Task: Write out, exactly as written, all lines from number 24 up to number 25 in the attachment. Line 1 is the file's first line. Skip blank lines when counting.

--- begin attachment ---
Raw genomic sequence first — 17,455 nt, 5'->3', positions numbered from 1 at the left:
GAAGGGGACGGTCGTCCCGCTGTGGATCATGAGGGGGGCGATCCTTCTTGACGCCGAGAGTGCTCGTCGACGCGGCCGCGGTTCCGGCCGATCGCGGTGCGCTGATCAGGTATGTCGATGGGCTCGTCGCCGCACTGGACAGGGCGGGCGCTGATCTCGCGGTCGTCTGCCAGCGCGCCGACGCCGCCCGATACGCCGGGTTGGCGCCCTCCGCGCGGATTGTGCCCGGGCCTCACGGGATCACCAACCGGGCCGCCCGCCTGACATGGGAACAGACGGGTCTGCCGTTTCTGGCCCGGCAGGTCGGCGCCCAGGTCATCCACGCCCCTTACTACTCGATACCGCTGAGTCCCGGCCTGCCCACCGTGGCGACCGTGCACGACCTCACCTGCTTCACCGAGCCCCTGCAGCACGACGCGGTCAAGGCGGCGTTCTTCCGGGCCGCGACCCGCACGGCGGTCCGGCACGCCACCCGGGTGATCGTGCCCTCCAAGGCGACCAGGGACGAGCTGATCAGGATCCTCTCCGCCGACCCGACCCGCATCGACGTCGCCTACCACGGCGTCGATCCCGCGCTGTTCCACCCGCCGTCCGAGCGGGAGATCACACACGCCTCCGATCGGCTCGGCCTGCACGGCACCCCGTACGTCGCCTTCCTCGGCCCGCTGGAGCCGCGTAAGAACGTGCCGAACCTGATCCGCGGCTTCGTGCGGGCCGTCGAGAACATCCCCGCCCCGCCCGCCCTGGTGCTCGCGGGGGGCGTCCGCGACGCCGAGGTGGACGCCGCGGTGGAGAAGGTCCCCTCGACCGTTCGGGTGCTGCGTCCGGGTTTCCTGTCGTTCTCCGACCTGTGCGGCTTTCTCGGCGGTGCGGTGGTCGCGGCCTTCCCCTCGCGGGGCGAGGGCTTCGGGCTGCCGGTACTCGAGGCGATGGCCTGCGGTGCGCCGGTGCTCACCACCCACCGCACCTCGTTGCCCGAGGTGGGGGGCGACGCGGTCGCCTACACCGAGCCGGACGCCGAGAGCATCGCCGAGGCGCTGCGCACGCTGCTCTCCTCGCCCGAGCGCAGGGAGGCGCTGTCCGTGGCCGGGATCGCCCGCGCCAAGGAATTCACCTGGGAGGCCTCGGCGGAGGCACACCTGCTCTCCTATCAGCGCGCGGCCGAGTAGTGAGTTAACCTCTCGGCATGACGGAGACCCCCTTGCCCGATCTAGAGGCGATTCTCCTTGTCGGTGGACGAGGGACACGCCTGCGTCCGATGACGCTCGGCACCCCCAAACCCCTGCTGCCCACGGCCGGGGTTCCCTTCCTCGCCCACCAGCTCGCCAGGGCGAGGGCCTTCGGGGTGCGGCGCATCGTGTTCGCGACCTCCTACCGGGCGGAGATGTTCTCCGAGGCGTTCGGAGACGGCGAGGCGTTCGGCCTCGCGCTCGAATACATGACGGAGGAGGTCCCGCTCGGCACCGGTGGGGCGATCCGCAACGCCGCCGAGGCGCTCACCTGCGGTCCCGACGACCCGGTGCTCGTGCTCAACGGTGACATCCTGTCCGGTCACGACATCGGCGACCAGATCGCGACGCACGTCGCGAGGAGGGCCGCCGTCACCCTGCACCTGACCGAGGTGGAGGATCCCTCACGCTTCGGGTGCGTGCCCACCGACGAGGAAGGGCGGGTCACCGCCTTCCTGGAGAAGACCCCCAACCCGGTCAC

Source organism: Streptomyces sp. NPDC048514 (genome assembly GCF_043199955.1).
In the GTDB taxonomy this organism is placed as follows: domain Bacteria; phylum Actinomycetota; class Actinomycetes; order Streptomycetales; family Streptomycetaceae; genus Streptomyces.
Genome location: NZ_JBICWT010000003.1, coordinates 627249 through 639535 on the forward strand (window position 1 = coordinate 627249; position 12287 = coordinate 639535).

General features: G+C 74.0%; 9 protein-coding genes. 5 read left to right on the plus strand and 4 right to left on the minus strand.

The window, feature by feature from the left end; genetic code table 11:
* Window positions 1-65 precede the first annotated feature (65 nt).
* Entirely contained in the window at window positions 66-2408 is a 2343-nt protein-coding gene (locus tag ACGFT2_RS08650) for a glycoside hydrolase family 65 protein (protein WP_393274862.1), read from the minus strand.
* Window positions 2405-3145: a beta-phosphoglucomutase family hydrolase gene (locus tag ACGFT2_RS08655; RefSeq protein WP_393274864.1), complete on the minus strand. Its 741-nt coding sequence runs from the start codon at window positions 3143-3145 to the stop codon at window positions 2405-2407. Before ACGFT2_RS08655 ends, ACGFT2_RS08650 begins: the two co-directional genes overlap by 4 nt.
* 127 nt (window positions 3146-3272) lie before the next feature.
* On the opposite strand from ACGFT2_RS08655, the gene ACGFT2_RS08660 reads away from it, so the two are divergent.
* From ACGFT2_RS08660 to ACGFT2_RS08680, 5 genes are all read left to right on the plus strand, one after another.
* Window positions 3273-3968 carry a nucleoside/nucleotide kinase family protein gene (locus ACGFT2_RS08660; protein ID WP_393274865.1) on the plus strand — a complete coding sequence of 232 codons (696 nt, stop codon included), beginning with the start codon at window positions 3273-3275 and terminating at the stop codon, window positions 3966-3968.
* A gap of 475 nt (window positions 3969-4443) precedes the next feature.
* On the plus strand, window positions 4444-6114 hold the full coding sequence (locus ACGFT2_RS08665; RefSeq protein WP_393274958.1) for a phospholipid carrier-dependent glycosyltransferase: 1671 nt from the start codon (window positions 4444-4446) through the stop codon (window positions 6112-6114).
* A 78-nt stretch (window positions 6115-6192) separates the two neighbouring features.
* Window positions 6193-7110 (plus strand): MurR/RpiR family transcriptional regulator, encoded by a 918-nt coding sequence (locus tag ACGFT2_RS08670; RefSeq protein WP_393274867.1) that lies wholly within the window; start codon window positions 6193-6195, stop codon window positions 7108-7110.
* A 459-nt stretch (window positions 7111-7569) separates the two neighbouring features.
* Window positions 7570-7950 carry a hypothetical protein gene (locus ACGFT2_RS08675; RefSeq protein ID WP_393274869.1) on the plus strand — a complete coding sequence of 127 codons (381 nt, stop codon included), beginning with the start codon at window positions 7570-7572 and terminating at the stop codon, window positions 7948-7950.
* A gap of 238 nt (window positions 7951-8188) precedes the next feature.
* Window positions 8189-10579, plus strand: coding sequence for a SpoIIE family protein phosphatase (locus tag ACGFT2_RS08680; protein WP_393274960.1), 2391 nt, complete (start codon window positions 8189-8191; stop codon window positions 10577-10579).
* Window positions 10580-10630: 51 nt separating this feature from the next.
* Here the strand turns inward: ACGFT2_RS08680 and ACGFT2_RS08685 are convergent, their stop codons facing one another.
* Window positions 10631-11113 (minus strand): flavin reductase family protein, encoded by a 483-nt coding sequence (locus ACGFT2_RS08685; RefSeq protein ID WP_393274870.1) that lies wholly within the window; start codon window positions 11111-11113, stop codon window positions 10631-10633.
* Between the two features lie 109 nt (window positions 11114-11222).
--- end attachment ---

* Here the strand turns inward: ACGFT2_RS08680 and ACGFT2_RS08685 are convergent, their stop codons facing one another.
* Window positions 10631-11113 (minus strand): flavin reductase family protein, encoded by a 483-nt coding sequence (locus ACGFT2_RS08685; RefSeq protein ID WP_393274870.1) that lies wholly within the window; start codon window positions 11111-11113, stop codon window positions 10631-10633.